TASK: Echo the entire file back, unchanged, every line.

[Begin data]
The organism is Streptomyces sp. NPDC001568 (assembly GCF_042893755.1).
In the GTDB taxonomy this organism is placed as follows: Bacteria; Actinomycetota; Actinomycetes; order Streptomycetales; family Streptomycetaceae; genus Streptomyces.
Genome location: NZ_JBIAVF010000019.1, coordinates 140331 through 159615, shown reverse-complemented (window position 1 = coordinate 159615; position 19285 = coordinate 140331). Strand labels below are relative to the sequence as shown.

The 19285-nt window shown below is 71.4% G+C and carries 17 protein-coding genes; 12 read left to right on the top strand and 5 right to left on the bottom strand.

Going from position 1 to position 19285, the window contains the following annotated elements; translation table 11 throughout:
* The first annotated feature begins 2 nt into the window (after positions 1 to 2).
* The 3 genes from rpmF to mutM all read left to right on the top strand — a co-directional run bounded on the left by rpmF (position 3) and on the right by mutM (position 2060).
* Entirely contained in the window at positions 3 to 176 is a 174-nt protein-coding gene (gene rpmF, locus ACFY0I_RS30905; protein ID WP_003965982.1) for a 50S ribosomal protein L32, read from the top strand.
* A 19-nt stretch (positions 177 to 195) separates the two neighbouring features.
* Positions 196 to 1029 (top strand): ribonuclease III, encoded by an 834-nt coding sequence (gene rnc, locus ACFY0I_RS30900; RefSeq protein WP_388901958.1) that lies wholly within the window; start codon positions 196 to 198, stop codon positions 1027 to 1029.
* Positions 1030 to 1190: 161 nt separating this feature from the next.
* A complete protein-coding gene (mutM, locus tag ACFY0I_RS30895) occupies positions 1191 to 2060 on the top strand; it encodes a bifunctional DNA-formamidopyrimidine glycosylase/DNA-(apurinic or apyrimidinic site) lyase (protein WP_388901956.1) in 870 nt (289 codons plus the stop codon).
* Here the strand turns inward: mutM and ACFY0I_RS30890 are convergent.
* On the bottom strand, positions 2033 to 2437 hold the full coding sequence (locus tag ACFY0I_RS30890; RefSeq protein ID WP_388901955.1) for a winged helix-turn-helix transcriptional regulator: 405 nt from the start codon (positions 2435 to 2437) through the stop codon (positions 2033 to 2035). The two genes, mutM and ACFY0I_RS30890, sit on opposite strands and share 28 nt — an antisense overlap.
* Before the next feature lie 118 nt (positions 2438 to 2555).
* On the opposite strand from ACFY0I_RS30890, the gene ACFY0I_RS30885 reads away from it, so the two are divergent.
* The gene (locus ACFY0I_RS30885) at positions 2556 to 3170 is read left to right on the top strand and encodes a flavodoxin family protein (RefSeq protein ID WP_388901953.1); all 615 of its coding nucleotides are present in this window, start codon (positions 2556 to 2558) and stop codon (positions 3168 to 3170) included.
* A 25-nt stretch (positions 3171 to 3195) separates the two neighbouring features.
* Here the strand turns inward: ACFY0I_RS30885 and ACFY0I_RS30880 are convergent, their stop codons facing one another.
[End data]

The organism is Streptomyces sp. NPDC001568 (assembly GCF_042893755.1).
In the GTDB taxonomy this organism is placed as follows: Bacteria; Actinomycetota; Actinomycetes; order Streptomycetales; family Streptomycetaceae; genus Streptomyces.
Genome location: NZ_JBIAVF010000019.1, coordinates 140331 through 159615, shown reverse-complemented (window position 1 = coordinate 159615; position 19285 = coordinate 140331). Strand labels below are relative to the sequence as shown.

The 19285-nt window shown below is 71.4% G+C and carries 17 protein-coding genes; 12 read left to right on the top strand and 5 right to left on the bottom strand.

Going from position 1 to position 19285, the window contains the following annotated elements; translation table 11 throughout:
* The first annotated feature begins 2 nt into the window (after positions 1 to 2).
* The 3 genes from rpmF to mutM all read left to right on the top strand — a co-directional run bounded on the left by rpmF (position 3) and on the right by mutM (position 2060).
* Entirely contained in the window at positions 3 to 176 is a 174-nt protein-coding gene (gene rpmF, locus ACFY0I_RS30905; protein ID WP_003965982.1) for a 50S ribosomal protein L32, read from the top strand.
* A 19-nt stretch (positions 177 to 195) separates the two neighbouring features.
* Positions 196 to 1029 (top strand): ribonuclease III, encoded by an 834-nt coding sequence (gene rnc, locus ACFY0I_RS30900; RefSeq protein WP_388901958.1) that lies wholly within the window; start codon positions 196 to 198, stop codon positions 1027 to 1029.
* Positions 1030 to 1190: 161 nt separating this feature from the next.
* A complete protein-coding gene (mutM, locus tag ACFY0I_RS30895) occupies positions 1191 to 2060 on the top strand; it encodes a bifunctional DNA-formamidopyrimidine glycosylase/DNA-(apurinic or apyrimidinic site) lyase (protein WP_388901956.1) in 870 nt (289 codons plus the stop codon).
* Here the strand turns inward: mutM and ACFY0I_RS30890 are convergent.
* On the bottom strand, positions 2033 to 2437 hold the full coding sequence (locus tag ACFY0I_RS30890; RefSeq protein ID WP_388901955.1) for a winged helix-turn-helix transcriptional regulator: 405 nt from the start codon (positions 2435 to 2437) through the stop codon (positions 2033 to 2035). The two genes, mutM and ACFY0I_RS30890, sit on opposite strands and share 28 nt — an antisense overlap.
* Before the next feature lie 118 nt (positions 2438 to 2555).
* On the opposite strand from ACFY0I_RS30890, the gene ACFY0I_RS30885 reads away from it, so the two are divergent.
* The gene (locus ACFY0I_RS30885) at positions 2556 to 3170 is read left to right on the top strand and encodes a flavodoxin family protein (RefSeq protein ID WP_388901953.1); all 615 of its coding nucleotides are present in this window, start codon (positions 2556 to 2558) and stop codon (positions 3168 to 3170) included.
* A 25-nt stretch (positions 3171 to 3195) separates the two neighbouring features.
* Here the strand turns inward: ACFY0I_RS30885 and ACFY0I_RS30880 are convergent, their stop codons facing one another.